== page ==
2018 City Safety Program: Call for Projects

CLOSED - Next call for projects will be in winter 2019-2020.


Available Funding

Approximately $25 million of federal Highway Safety Improvement Program (HSIP) funds.

Program Purpose

The purpose of this program is to reduce fatal and serious injury (pdf 128 kb) crashes on city streets using engineering improvements/countermeasures. Learn more about the Highway Safety Improvement Program.


  • Only cities and towns in Washington State are eligible to apply. Other organizations may work with a city/town to propose/develop a project.
  • Preliminary engineering/design, right-of-way, and construction phases of projects are eligible for funding.
  • Only safety data collection projects needed to improve local road safety plans (see below for more information) and infrastructure-related improvement projects are eligible for these funds. (Maintenance, enforcement, and education activities are not eligible.)
  • When upgrading an intersection's control type from traffic signs, the city/town must evaluate a roundabout and provide justification if a roundabout is not selected.
  • Spot Location subprogram: Projects must propose to address one or more specific fatal and/or serious injury crashes from 2012-2016 (the most recent, complete years available). Projects must be at a specific intersection(s), mid-block location(s), or corridor(s) on a:
    - City street(s) in a city or town of any population.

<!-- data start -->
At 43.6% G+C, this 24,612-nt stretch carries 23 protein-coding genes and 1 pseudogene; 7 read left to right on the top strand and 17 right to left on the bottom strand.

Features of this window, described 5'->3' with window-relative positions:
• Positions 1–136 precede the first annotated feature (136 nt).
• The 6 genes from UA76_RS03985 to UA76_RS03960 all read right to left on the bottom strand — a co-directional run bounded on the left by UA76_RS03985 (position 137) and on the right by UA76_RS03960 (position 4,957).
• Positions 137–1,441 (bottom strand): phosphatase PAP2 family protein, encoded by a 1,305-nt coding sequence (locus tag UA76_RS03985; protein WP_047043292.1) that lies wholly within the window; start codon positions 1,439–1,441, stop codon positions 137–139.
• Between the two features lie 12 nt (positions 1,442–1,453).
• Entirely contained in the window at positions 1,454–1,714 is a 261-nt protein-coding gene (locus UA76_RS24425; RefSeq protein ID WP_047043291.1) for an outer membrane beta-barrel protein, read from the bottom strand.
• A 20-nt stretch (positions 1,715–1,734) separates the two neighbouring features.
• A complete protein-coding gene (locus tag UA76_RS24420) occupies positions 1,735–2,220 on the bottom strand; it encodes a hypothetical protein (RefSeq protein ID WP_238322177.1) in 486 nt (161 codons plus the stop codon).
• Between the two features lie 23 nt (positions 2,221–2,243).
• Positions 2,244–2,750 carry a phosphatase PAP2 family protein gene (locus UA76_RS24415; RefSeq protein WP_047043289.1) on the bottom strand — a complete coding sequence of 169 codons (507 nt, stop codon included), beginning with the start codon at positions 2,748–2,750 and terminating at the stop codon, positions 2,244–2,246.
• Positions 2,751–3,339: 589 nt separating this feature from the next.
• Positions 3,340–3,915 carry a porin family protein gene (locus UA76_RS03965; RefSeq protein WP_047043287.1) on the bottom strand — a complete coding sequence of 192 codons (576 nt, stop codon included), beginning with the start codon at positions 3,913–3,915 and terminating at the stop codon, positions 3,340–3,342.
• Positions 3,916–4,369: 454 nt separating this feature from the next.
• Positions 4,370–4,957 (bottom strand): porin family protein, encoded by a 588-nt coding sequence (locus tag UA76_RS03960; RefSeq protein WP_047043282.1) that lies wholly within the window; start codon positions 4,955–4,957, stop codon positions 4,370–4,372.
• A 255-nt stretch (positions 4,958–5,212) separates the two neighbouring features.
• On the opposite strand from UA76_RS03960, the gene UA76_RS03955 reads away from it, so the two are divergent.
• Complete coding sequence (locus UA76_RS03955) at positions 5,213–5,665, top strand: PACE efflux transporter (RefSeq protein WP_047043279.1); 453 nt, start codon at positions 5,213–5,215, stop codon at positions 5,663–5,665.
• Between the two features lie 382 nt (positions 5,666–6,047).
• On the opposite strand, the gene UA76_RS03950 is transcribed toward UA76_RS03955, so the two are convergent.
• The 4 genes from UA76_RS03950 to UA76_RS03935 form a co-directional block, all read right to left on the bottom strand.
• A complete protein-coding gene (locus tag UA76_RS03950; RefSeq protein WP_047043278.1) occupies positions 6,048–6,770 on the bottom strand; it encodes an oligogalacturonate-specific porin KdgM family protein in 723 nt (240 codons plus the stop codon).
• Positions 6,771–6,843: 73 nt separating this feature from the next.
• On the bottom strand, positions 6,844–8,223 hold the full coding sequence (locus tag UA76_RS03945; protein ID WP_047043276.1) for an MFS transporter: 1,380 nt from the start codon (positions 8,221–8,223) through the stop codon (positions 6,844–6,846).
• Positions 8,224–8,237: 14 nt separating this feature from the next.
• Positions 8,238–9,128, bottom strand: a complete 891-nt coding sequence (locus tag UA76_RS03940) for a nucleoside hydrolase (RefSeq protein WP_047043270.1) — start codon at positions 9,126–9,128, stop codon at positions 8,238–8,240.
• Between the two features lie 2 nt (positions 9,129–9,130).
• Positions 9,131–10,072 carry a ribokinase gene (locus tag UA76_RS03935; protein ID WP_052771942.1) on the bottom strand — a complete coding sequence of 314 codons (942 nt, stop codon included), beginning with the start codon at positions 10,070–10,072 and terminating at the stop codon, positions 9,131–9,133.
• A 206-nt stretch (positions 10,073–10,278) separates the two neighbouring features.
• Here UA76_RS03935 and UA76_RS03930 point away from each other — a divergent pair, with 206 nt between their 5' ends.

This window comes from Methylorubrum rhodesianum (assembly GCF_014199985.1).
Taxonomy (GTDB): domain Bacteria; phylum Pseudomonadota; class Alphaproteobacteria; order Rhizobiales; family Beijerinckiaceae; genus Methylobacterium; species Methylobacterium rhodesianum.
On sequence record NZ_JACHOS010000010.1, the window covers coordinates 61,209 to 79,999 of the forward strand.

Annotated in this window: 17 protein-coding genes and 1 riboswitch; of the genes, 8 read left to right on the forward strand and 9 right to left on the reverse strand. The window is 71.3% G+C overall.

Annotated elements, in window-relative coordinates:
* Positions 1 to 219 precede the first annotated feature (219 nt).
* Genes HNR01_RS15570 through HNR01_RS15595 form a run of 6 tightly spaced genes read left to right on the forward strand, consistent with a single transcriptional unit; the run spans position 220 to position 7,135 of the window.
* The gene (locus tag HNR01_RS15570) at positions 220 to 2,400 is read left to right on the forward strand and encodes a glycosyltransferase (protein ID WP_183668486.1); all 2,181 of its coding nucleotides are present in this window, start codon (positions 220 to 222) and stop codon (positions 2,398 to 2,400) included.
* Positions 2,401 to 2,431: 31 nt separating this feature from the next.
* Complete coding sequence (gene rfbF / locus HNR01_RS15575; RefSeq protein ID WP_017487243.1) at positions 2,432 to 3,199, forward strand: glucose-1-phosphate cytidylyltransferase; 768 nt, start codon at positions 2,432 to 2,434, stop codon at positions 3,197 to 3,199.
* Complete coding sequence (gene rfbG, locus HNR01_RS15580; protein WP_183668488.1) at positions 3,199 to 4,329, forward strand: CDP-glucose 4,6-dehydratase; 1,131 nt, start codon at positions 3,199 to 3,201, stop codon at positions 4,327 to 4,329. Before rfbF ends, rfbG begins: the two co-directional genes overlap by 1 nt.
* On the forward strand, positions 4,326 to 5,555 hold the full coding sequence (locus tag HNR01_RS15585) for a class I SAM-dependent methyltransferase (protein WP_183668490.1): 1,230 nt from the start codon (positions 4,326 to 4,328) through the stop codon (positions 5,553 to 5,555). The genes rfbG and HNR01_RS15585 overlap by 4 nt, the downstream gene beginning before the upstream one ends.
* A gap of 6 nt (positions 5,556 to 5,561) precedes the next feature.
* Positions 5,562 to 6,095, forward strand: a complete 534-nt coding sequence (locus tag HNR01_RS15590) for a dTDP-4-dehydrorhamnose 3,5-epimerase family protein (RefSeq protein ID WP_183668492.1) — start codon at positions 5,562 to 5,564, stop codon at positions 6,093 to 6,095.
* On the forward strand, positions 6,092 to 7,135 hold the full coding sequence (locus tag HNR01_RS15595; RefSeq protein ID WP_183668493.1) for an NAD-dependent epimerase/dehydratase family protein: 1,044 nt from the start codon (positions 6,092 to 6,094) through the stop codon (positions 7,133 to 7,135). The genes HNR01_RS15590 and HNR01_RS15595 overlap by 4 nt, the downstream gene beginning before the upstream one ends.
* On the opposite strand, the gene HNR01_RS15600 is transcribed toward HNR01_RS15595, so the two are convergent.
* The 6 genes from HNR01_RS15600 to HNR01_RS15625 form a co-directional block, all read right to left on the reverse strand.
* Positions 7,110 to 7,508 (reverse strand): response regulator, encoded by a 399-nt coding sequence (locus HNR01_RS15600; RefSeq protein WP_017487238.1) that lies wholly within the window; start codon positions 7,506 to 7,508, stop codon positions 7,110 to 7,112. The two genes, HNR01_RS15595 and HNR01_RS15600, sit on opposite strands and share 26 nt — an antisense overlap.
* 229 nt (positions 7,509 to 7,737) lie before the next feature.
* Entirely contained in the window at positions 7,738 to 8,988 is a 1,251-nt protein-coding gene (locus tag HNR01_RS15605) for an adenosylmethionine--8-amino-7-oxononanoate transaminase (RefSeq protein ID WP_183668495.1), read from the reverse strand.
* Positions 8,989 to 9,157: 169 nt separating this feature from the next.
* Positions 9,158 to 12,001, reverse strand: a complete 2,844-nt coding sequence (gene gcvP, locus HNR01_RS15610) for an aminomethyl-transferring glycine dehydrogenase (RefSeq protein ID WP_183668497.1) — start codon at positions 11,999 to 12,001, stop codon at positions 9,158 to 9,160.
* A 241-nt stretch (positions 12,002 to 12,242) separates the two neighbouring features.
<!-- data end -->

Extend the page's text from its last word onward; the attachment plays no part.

- State highway(s) that a city with a population above 25,000 maintains.
    - State highway(s) in a city or town with population 25,000 or less when there is interest from the WSDOT region in partnering to co-fund the project.
  • Systemic subprogram: In this low cost, widespread, risk-based subprogram, a city/town must use 2012-2016 crash data to identify the top crash types within the city/town. Using specific information about the risk factors present at specific crash locations, the city/town must then identify locations within the entire city/town or over large areas (neighborhoods) within the city/town where those risk factors are present. They then must identify and prioritize improvements/countermeasures/projects to address the highest priority locations. This prioritized list of projects must be presented in a local road safety plan, which must be submitted with the application. A local road safety plan is a risk-based way to prioritize locations for engineering improvements to reduce fatal and serious injury crashes based on data. Learn more and get resources (pdf 279 kb). The local road safety plan must document how and why the priorities were selected. Projects can be proposed on both city streets or on managed access (not limited access) state highways.

Crash Data and Crash Data Summary

Each city/town will need to request 2012-2016 crash data by completing a 2018 City Safety Program Request for Crash Data form (pdf 1.1 MB). Once complete, you will receive crash data for all severity levels of crashes and a pdf map showing the fatal and serious injury crashes. Data will include all city/town streets. For cities with population above 25,000, data will also include managed access state highways. If your city/town has population 25,000 or less and you want state highway data, please request it on the form. Also, if your project is at a location that was recently annexed from a county, include the county road number(s) and milepost(s) in your request.

Local Programs is sending each city/town that had a fatal or serious injury crash from 2012-2016 a crash data summary. The summary shows information about the fatal, serious injury, and total crashes in the city/town. It also shows how the city/town compares with other cities/towns in the state. The summary does not include detailed crash data.Overview>